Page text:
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John Healey: I am not aware of any representations having been received from the RAC on this matter.

STEPS Agreement

Denzil Davies: To ask the Chancellor of the Exchequer what mechanism is in place to monitor whether the estimated total savings from the STEPS agreement is being periodically met. [180738]

Dawn Primarolo: Over 80 per cent. of the annual payments made by the Departments to Mapeley relate to Facility Prices on properties that were transferred to Mapeley at the start of the contract. These costs were subject to careful scrutiny as part of the bidding evaluation process, they are fixed—being subject only to indexation—and represent very good value for money. Any additional properties, or contract variations (i.e. the remaining 20 per cent.) which the Departments pay for, are subject to benchmarking to ensure that they also represent demonstrable and auditable value for money.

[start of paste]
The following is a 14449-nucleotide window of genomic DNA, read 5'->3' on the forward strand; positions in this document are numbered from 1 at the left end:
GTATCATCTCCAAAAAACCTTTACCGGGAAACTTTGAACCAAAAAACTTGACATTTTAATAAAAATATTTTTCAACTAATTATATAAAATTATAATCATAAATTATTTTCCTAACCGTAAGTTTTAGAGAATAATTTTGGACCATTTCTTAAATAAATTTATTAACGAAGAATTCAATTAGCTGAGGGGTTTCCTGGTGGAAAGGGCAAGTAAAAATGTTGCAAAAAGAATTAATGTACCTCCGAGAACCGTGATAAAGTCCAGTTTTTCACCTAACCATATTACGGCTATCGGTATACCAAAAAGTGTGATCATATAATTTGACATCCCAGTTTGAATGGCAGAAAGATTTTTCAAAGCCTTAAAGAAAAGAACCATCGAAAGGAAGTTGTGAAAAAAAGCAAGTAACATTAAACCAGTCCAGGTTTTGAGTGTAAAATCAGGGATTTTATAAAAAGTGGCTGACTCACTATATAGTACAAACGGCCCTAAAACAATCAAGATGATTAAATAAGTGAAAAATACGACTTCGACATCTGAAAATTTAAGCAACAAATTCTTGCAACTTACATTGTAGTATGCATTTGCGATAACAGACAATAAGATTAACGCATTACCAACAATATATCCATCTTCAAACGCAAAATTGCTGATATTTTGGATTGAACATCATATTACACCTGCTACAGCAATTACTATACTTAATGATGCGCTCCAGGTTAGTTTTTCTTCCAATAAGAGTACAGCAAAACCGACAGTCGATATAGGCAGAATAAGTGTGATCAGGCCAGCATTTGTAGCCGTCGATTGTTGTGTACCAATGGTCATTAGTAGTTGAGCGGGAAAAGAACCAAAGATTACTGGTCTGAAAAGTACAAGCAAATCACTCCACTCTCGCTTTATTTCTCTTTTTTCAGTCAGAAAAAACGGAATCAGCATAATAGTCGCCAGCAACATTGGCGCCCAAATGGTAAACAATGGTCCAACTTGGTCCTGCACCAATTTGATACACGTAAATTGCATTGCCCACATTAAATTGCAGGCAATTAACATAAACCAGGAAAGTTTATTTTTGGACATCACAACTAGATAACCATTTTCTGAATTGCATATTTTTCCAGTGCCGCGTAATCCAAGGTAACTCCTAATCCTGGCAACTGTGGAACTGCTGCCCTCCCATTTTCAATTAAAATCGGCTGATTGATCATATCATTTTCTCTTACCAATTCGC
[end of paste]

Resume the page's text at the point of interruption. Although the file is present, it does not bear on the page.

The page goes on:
Warm Front Budget

Malcolm Bruce: To ask the Chancellor of the Exchequer what account his Department took of the advice of the Government's Fuel Poverty Advisory Group in assessing the Department for Environment, Food and Rural Affairs settlement under the Comprehensive Spending Review; and what changes will be made in the warm front budget over the next three years. [181213]

John Healey: Treasury Ministers take a keen interest in the Government's Fuel Poverty Strategy and are committed to reaching our targets in this area. The advice of the Government's Fuel Poverty Advisory Group was therefore welcomed as a valuable contribution to the debate. Decisions on future programmes and Government spending to meet these targets are currently being taken in the context of the spending review.


Armoured Vehicle Training System

Adam Price: To ask the Secretary of State for Defence what the reasons are for the change in the timing of the (a) decision and (b) announcement of the preferred bidder for the private finance initiative contract for the Armoured Vehicle Training System at Bovington and Lulworth in Dorset; and when he expects to make an announcement on the preferred bidder. [180376]